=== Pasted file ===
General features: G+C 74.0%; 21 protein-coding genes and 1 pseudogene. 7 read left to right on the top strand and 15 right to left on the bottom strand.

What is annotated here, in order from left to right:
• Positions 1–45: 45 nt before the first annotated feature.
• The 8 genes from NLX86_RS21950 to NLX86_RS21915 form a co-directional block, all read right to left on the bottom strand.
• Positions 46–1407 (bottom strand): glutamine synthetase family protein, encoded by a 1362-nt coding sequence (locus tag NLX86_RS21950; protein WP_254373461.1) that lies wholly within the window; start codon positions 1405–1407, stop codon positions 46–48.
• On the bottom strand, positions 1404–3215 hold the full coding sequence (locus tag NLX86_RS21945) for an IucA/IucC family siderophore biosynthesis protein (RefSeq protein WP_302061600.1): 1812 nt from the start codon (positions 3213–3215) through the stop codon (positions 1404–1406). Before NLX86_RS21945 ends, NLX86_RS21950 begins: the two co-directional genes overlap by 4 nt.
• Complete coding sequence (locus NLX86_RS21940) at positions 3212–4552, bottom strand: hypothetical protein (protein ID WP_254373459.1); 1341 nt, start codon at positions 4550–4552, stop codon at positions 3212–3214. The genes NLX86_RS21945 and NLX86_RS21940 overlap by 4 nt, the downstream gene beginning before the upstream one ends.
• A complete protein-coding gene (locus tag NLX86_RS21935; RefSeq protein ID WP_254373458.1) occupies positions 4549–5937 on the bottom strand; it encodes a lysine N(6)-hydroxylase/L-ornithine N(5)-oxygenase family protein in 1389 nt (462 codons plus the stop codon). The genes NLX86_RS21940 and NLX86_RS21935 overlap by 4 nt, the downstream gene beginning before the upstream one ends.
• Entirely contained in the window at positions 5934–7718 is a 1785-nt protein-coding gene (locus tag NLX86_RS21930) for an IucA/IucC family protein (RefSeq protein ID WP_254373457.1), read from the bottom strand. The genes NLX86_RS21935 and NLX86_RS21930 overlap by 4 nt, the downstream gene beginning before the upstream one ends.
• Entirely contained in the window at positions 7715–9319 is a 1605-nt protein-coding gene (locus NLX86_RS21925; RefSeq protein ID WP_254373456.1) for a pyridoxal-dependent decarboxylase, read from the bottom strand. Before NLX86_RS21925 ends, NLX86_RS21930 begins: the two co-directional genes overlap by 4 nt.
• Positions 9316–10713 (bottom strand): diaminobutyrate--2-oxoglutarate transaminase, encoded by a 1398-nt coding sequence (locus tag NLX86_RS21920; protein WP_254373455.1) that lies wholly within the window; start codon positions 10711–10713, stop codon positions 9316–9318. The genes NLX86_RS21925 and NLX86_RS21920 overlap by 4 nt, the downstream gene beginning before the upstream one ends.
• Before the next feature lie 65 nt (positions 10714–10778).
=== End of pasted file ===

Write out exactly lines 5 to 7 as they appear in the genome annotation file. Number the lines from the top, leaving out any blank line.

• Positions 46–1407 (bottom strand): glutamine synthetase family protein, encoded by a 1362-nt coding sequence (locus tag NLX86_RS21950; protein WP_254373461.1) that lies wholly within the window; start codon positions 1405–1407, stop codon positions 46–48.
• On the bottom strand, positions 1404–3215 hold the full coding sequence (locus tag NLX86_RS21945) for an IucA/IucC family siderophore biosynthesis protein (RefSeq protein WP_302061600.1): 1812 nt from the start codon (positions 3213–3215) through the stop codon (positions 1404–1406). Before NLX86_RS21945 ends, NLX86_RS21950 begins: the two co-directional genes overlap by 4 nt.
• Complete coding sequence (locus NLX86_RS21940) at positions 3212–4552, bottom strand: hypothetical protein (protein ID WP_254373459.1); 1341 nt, start codon at positions 4550–4552, stop codon at positions 3212–3214. The genes NLX86_RS21945 and NLX86_RS21940 overlap by 4 nt, the downstream gene beginning before the upstream one ends.